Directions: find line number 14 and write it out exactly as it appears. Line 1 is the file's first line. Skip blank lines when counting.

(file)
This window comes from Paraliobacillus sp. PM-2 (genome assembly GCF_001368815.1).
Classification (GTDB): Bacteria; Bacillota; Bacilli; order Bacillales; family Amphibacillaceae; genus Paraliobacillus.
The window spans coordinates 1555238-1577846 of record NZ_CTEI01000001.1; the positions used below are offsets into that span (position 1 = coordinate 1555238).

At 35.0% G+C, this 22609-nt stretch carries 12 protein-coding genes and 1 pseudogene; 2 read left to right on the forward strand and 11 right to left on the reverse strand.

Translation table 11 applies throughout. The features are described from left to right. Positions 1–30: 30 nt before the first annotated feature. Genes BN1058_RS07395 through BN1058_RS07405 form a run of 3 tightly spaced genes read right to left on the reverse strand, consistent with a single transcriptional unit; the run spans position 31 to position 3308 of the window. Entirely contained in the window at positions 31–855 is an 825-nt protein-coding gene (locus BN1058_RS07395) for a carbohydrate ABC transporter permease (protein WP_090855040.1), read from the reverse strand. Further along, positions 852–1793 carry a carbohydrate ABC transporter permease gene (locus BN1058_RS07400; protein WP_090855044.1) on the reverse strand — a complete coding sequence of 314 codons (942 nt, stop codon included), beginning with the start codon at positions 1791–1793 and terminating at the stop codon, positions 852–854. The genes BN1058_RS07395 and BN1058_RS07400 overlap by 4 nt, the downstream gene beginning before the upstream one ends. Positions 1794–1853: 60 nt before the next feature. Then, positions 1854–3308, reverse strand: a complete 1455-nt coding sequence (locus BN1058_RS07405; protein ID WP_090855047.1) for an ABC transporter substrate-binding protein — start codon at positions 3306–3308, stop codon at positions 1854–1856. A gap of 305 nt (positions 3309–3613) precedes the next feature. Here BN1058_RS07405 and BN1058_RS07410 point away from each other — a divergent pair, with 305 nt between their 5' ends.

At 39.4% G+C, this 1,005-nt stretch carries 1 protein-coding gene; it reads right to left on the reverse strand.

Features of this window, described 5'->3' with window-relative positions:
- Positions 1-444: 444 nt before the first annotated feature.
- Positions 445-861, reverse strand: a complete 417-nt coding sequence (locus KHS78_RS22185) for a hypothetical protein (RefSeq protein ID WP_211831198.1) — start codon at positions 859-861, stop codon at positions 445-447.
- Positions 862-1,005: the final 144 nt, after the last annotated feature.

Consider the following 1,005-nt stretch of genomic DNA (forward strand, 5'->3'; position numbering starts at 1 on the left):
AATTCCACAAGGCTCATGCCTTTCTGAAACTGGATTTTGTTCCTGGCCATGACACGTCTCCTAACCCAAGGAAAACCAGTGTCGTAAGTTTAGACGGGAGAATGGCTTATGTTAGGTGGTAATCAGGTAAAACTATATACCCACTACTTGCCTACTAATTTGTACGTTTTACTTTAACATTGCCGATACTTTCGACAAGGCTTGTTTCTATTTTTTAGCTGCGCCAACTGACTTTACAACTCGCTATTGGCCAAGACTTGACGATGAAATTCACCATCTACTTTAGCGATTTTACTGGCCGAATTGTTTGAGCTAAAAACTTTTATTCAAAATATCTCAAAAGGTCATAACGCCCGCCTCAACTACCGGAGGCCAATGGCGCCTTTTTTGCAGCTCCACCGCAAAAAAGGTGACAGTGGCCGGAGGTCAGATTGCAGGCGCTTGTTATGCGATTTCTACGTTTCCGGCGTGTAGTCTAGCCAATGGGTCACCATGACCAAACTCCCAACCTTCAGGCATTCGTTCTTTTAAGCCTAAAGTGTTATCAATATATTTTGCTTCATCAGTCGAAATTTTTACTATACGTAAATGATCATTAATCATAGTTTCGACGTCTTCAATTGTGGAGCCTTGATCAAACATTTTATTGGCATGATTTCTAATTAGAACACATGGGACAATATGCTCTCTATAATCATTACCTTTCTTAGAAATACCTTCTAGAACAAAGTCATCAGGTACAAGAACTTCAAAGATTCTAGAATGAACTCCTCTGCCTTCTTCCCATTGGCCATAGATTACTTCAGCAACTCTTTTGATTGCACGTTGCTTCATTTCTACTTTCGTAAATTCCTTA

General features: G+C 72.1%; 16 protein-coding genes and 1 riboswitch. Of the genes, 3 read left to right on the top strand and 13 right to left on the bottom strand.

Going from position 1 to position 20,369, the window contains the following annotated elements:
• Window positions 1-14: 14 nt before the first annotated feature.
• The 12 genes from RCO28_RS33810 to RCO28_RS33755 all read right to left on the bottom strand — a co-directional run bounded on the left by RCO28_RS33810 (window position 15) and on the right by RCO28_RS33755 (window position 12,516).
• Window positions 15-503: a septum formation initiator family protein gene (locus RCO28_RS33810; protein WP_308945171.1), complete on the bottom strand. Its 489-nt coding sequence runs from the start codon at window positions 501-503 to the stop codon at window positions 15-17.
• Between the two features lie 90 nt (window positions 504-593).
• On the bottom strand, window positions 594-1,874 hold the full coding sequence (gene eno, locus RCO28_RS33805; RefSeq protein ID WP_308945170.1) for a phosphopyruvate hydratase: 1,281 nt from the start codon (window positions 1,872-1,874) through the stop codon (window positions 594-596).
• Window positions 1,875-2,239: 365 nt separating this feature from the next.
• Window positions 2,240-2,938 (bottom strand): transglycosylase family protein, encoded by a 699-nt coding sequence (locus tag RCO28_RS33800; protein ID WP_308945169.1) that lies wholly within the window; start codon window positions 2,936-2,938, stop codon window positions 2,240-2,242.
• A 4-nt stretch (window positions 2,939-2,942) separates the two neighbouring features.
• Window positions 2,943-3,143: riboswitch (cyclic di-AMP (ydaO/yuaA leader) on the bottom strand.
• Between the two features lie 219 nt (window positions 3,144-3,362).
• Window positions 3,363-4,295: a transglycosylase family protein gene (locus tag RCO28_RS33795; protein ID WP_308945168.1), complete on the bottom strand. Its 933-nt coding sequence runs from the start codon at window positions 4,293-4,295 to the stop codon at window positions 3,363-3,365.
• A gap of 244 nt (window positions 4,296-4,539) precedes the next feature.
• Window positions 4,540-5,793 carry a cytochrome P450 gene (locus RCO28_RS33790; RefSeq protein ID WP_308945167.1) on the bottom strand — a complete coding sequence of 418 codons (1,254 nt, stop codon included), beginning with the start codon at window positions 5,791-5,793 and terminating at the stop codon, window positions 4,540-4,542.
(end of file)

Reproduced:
Going from position 1 to position 20,369, the window contains the following annotated elements: